Greece Cultural Heritage, C-SPAN Now, 1930s Civil Engineering, More: Tuesday ResearchBuzz, September 28, 2021


The National Herald: Greece Launches New Website on Protected Areas, Mountain Shelters, Ski Resorts. “The website presents all the protected areas of mainland and island Greece, giving equal weight to both the natural and cultural wealth of the country, while it aims to highlight their importance and value for recreation. It is aimed at a broad audience that includes agencies, institutions and scientists as well as non-specialist nature lovers, while it is user friendly.”

C-SPAN has launched a new app called C-SPAN Now. Livestreaming, schedules, and video on demand. The page does note: “Access to view or listen to the three television networks is reserved for our cable and satellite TV customers.”

IanVisits: 1930s photos of Twickenham sewage site unearthed. “An archive of photos from the construction of a sewage works in the 1930s has been uncovered and handed to Thames Water’s archivists, and they have now been digitised. John Timms MBE donated the photos which show engineers building the supply network for the Mogden sewage works in Twickenham in the 1930s, including installing giant metal valves and excavating tunnels. Mogden is Thames Water’s third-largest sewage treatment works, currently serving more than two million customers.” An additional 4,000 photographs concerning water management/civil engineering have also been added to the Thames Water site.


Engadget: Google Meet is testing live translated captions. “Google Meet’s latest beta feature could help make video conferences with foreign clients, partners, students and employees go more smoothly. The tech giant has started testing live translated captions for the program, which is a step up from Meet’s standard live captions. It will initially support meetings conducted in English that it can translate into Spanish, French, Portuguese and German.”

Motherboard: Facebook Spending $50M Researching How to Not Ruin Metaverse Like It Ruined the Real World . “Facebook, a company that has spent the last 15 years helping turn the real world into a hellscape, will spend $50 million funding research on how to avoid turning a new virtual world into a hellscape, the company announced Monday.” Gosh, why don’t I feel reassured?

Android Police: Skype hopes its latest overhaul is enough to win you back. “Unsurprisingly, Microsoft has spent the last year and a half focused on making Teams as great as it can be. It’s not the only messaging tool the company owns, of course. Skype might not be what you turn to in the age of Meet, Duo, and — yes — FaceTime, but it’s still a massively popular tool for communicating with your friends and loved ones online. Microsoft is working hard to modernize the once-dominant video chat app, starting with an all-new redesign in its latest update.”


MakeTechEasier: 12 of the Best Discord Servers to Join (And Where You Can Find More). “While it was once a chat app that lived and breathed as a place for gamers to communicate, Discord has evolved into ‘Your Place to Talk.’ It is available on Windows, Mac, iOS, Android, and desktop, and you can jump in and out of conversations as often as you would like. In fact, the biggest challenge with Discord may be where to find the best servers for your situation. Fortunately, we can help with that.”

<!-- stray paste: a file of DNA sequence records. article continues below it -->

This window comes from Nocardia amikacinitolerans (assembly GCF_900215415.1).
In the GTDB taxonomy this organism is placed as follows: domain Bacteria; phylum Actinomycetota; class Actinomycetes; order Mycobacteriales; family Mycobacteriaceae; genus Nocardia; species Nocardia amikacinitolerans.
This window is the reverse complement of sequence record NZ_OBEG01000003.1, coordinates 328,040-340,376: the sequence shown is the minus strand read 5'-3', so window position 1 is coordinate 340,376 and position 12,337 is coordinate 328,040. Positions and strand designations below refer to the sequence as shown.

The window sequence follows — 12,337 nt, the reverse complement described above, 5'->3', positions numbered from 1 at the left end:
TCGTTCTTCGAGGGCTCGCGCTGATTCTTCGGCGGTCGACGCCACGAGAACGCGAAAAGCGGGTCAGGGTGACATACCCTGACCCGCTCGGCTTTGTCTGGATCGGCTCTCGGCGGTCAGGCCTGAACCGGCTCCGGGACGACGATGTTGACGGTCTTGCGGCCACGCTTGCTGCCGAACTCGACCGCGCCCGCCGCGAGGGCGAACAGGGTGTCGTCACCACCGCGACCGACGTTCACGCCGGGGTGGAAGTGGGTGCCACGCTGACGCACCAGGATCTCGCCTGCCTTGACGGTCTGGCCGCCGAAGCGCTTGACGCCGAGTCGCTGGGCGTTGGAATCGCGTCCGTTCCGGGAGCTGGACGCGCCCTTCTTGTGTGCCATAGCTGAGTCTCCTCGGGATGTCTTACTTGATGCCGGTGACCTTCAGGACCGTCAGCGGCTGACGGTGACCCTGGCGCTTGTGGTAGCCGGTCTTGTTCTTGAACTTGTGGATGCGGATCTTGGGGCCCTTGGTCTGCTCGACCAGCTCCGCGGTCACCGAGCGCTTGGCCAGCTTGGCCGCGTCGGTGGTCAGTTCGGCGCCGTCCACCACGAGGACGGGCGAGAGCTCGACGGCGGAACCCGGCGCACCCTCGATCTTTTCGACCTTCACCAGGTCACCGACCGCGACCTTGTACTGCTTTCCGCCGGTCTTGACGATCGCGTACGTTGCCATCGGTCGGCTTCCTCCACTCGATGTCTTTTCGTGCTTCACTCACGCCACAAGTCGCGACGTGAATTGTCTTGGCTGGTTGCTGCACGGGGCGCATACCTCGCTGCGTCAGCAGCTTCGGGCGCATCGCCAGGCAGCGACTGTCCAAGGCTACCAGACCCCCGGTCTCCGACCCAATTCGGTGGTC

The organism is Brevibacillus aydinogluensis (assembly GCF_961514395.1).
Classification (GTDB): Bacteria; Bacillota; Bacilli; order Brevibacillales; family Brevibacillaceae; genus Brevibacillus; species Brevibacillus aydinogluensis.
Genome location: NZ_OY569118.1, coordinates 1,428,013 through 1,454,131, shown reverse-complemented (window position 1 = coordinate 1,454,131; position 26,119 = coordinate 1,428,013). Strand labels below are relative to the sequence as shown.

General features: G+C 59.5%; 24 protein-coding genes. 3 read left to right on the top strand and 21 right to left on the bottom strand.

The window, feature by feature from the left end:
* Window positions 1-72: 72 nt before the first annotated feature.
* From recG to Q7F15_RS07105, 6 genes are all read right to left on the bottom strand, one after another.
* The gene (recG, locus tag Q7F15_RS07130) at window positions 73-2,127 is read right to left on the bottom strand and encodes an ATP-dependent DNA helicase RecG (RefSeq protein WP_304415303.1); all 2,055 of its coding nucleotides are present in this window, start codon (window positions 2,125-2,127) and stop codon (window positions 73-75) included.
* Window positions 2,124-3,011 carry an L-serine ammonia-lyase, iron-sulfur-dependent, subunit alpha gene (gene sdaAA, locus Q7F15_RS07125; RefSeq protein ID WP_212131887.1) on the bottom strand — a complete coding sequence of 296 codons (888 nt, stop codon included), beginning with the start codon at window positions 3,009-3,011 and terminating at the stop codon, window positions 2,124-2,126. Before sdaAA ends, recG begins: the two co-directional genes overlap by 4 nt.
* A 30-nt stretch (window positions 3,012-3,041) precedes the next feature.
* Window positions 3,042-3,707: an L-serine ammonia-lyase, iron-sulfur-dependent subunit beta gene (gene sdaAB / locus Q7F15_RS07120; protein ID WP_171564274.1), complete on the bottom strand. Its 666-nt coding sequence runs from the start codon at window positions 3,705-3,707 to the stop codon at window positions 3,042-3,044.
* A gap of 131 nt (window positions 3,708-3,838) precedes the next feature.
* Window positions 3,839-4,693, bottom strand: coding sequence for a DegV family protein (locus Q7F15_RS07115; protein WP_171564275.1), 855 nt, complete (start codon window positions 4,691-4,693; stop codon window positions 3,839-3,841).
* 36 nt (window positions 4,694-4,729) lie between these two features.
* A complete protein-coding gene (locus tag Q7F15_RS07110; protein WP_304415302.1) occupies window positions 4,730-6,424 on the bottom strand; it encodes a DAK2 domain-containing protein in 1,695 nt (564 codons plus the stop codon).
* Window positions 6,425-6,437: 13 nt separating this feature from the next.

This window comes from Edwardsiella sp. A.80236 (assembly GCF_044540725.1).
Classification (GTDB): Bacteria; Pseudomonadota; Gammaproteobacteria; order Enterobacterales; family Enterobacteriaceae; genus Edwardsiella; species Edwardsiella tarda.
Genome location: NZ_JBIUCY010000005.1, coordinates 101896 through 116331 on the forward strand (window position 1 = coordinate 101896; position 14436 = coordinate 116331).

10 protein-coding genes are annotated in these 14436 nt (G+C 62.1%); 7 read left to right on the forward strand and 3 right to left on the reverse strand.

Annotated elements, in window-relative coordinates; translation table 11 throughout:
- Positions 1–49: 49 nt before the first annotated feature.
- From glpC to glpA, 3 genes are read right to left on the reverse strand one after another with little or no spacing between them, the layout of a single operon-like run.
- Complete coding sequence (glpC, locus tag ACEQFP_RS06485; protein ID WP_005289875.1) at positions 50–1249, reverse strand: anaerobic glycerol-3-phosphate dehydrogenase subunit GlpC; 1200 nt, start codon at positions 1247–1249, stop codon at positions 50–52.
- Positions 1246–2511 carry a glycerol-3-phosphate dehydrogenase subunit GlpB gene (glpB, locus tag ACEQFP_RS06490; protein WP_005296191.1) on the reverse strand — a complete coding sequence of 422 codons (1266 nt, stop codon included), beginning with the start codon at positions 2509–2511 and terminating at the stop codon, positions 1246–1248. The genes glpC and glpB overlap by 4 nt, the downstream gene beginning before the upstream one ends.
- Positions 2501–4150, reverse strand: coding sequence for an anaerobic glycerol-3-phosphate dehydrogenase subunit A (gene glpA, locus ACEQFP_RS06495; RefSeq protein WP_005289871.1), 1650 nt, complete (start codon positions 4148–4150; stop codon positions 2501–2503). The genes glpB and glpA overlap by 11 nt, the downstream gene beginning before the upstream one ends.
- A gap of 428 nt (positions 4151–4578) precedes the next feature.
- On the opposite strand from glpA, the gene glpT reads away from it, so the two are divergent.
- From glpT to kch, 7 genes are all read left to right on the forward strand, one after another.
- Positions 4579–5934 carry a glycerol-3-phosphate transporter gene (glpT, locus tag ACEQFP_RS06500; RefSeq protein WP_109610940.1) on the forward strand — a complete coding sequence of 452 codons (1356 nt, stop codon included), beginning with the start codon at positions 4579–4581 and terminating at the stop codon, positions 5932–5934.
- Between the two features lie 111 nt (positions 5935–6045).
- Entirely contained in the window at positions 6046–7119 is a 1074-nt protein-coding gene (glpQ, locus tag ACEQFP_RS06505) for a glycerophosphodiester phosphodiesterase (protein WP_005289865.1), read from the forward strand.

Gizmodo: Aussie Ravens Have Had Enough of Alphabet’s Delivery Drones. “Alphabet’s drone delivery service, Wing, has seen booming business in parts of Australia, but there has been an unforeseen complication: our volatile bird population. Reports of Wing’s delivery drones being mercilessly attacked by ravens have caused the company to cease operations in parts of Canberra.”

New York Times: Wikipedia’s next leader on preventing misinformation: ‘Neutrality requires understanding.’. “Last week, the Wikimedia Foundation, the group that oversees Wikipedia, announced that Maryana Iskander, a social entrepreneur in South Africa who has worked for years in nonprofits tackling youth unemployment and women’s rights, will become its chief executive in January. We spoke with her about her vision for the group and how the organization works to prevent false and misleading information on its sites and around the web.”


CNET: Misinformation has pushed American democracy to the brink, former CISA chief says. “Misinformation and propaganda continue to erode a disastrous amount of the public’s confidence in the American electoral system, says Chris Krebs, former director of the US Cybersecurity and Infrastructure Security Agency.”

Courthouse News Service: Social media companies not liable for Pulse nightclub shooting, 11th Circuit rules. “The 11th Circuit on Monday rejected an appeal from victims of the Pulse nightclub massacre who were looking to hold YouTube, Facebook and Twitter liable for hosting terrorist propaganda that purportedly contributed to the killer’s radicalization. A three-judge panel for the appeals court ruled that the Anti-Terrorism Act — the federal law under which the victims were suing — provides no relief because the 2016 Orlando club shooting did not amount to ‘international terrorism.'”

Daily Sabah: ‘All social media providers have opened rep offices in Turkey’. “All social media providers, including Facebook, Twitter, Instagram, Youtube and Amazon, have opened representative offices in Turkey, Chair of the Parliamentary Digital Media Commission and the ruling Justice and Development Party (AK Party) Deputy Hüseyin Yayman said Monday, marking a year since the country introduced new social media regulations.” Good morning, Internet…

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